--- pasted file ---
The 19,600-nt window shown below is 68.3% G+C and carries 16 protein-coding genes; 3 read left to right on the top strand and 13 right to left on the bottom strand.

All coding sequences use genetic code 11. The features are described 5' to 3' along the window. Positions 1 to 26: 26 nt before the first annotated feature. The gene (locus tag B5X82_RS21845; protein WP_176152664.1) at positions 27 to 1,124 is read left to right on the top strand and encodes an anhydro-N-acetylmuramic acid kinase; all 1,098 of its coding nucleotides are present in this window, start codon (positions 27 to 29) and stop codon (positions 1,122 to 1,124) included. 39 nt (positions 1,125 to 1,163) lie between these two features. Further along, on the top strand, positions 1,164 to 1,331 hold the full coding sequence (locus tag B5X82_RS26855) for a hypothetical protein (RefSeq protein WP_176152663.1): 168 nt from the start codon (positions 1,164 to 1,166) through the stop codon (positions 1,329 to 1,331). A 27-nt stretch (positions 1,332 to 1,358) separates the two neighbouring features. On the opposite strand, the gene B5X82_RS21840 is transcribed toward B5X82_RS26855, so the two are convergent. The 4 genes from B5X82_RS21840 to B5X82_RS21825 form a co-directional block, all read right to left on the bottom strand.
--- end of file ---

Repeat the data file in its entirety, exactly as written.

The 19,600-nt window shown below is 68.3% G+C and carries 16 protein-coding genes; 3 read left to right on the top strand and 13 right to left on the bottom strand.

All coding sequences use genetic code 11. The features are described 5' to 3' along the window. Positions 1 to 26: 26 nt before the first annotated feature. The gene (locus tag B5X82_RS21845; protein WP_176152664.1) at positions 27 to 1,124 is read left to right on the top strand and encodes an anhydro-N-acetylmuramic acid kinase; all 1,098 of its coding nucleotides are present in this window, start codon (positions 27 to 29) and stop codon (positions 1,122 to 1,124) included. 39 nt (positions 1,125 to 1,163) lie between these two features. Further along, on the top strand, positions 1,164 to 1,331 hold the full coding sequence (locus tag B5X82_RS26855) for a hypothetical protein (RefSeq protein WP_176152663.1): 168 nt from the start codon (positions 1,164 to 1,166) through the stop codon (positions 1,329 to 1,331). A 27-nt stretch (positions 1,332 to 1,358) separates the two neighbouring features. On the opposite strand, the gene B5X82_RS21840 is transcribed toward B5X82_RS26855, so the two are convergent. The 4 genes from B5X82_RS21840 to B5X82_RS21825 form a co-directional block, all read right to left on the bottom strand.